Evan Hecox

Photographs by andrewpaynter.com

Evan Hecox is a Colorado-based artist whose work captures the essence of urban environments through a unique process that involves careful, first-hand observations of his surroundings and then progresses into drawings and paintings that are striking in their graphic simplicity. His work recognizes and evokes the transitory nature of cities and of the lives that exist within them.

His work has been exhibited all over the world. And it has appeared many times in our scrapbooks.

Do you have a guiding principle towards doing your work?

I’ve always followed the idea that everything in the world is potentially worth considering for it’s aesthetic and emotional value. More than any specific subject matter this is what has steered my work in the direction it has gone. My interest in cities has mostly to do with how they appear to me through a filter in my own mind where everything becomes like a big, living, abstract painting. It’s the idea of seeing things as beautiful regardless of what their actual function in the real world is. This is why I have done drawings of things like crumpled cigarette cartons lying on the ground, to me it’s just form and shape and color, nothing to do with actual cigarettes.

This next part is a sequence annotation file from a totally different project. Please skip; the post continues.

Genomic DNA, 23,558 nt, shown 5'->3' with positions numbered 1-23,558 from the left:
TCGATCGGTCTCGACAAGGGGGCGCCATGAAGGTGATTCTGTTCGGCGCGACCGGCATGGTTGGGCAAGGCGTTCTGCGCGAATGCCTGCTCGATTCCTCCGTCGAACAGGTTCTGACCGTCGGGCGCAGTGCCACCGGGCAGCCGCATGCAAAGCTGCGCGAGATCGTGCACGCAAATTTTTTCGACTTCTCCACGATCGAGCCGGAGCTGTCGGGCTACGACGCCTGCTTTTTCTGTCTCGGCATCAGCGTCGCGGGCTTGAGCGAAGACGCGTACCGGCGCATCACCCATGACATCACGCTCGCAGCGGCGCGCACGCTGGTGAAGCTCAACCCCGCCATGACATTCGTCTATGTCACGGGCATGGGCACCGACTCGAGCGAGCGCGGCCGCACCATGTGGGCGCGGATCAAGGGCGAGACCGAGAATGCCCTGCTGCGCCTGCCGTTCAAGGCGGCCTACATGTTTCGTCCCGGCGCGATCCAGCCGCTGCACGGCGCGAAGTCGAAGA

Has that evolved over time?

My work has become more abstracted over time. I’ve tried harder to make people see it how I see it. I’m not really trying to illustrate, or make a postcard-like image of something, or tell a specific story; I’m just trying to make other people see a world that exists all around them but they have become immune to. I’ve had to try to push my work farther and unhinge it from realism more to get my point across.

Who has been your biggest influence in terms of your work?

I’m influenced by many artists and many things, so it’s hard to narrow it down that much. I’ve always been attracted to very graphic work, like Japanese woodcuts, Illustration from the 50’s and 60’s, Little Nemo comic strips, Chris Ware, Ellsworth Kelly, early Andy Warhol illustration, architectural drawing, graffiti, European poster art, children’s art, folk art, and one million other things I have stashed away somewhere in my brain.

Do you have any advice for other artists?

Well, it would only be advice that I should do better to follow myself, but I suppose I would say that good work comes from working a lot. I get the most inspired and I do the best work when I stay busy. Practice and application refines the work and makes ideas clearer. Just sitting around trying to think of something rarely works, you just have to work hard and get your hands dirty.